It’s hard to hold on to employees because of the abundance of jobs. Given the number of companies outsourcing to India, job growth in the region will steadily climb. In fact, U.S. spending for offshoring and outsourcing of computer software and services alone is expected to grow at a compound annual rate of almost 26 percent, increasing from about $10 billion in 2003 to $31 billion in 2008, according to a study by the Information Technology Association of America, a trade association for the IT industry.
"The real key for retaining people starts in the hiring practice," says Philadelphia-based Ed Steinberg, vice president of human resources for Synygy, which has hired 47 new employees in India over the past three months. Its India division now totals 150 employees of the 450 on the company payroll.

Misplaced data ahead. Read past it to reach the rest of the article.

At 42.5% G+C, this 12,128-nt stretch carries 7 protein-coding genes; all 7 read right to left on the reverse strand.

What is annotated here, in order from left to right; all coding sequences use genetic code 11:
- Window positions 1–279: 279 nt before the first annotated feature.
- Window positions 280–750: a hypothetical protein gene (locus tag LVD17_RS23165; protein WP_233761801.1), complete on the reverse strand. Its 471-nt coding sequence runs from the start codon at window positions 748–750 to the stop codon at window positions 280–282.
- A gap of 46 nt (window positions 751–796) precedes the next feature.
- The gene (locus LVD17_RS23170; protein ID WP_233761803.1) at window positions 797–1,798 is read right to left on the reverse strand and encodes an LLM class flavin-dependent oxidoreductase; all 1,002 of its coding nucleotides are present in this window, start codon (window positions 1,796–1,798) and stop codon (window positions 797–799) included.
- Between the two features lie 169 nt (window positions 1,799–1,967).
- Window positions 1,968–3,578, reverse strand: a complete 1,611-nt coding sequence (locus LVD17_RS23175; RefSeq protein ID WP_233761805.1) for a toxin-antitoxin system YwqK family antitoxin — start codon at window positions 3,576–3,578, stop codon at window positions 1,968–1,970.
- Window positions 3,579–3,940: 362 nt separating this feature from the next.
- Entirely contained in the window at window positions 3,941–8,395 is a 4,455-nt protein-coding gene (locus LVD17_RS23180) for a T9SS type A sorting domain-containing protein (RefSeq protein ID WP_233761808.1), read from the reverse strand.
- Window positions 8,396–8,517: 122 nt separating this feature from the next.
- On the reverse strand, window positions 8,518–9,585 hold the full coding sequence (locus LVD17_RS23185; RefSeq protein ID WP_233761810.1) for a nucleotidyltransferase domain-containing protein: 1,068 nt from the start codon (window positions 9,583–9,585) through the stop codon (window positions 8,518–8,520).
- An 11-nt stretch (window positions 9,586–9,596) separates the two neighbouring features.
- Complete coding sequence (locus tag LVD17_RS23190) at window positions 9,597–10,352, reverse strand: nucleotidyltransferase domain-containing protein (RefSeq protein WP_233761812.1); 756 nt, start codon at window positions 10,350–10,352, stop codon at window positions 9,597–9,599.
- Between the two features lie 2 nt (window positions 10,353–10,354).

Synygy, a provider of Enterprise Incentive Management software and services, has started holding on-site open houses for prescreened candidates. At the last one, it had 50 pre-screened candidates, and hired seven people from the gathering. The event is perhaps a pre-employment version of a "Herbert," a 7 p.m. to 11:30 p.m. in-house staff "happy hour" named after an image in a former corporate advertisement.
"The great thing about events like that is you can sell people. The opportunity for the candidates to interact with the environment is significant. They want to see the company to scope out their own part in it," says Steinberg, who in February made his first trip to the India offices so that he could oversee and even tweak the process.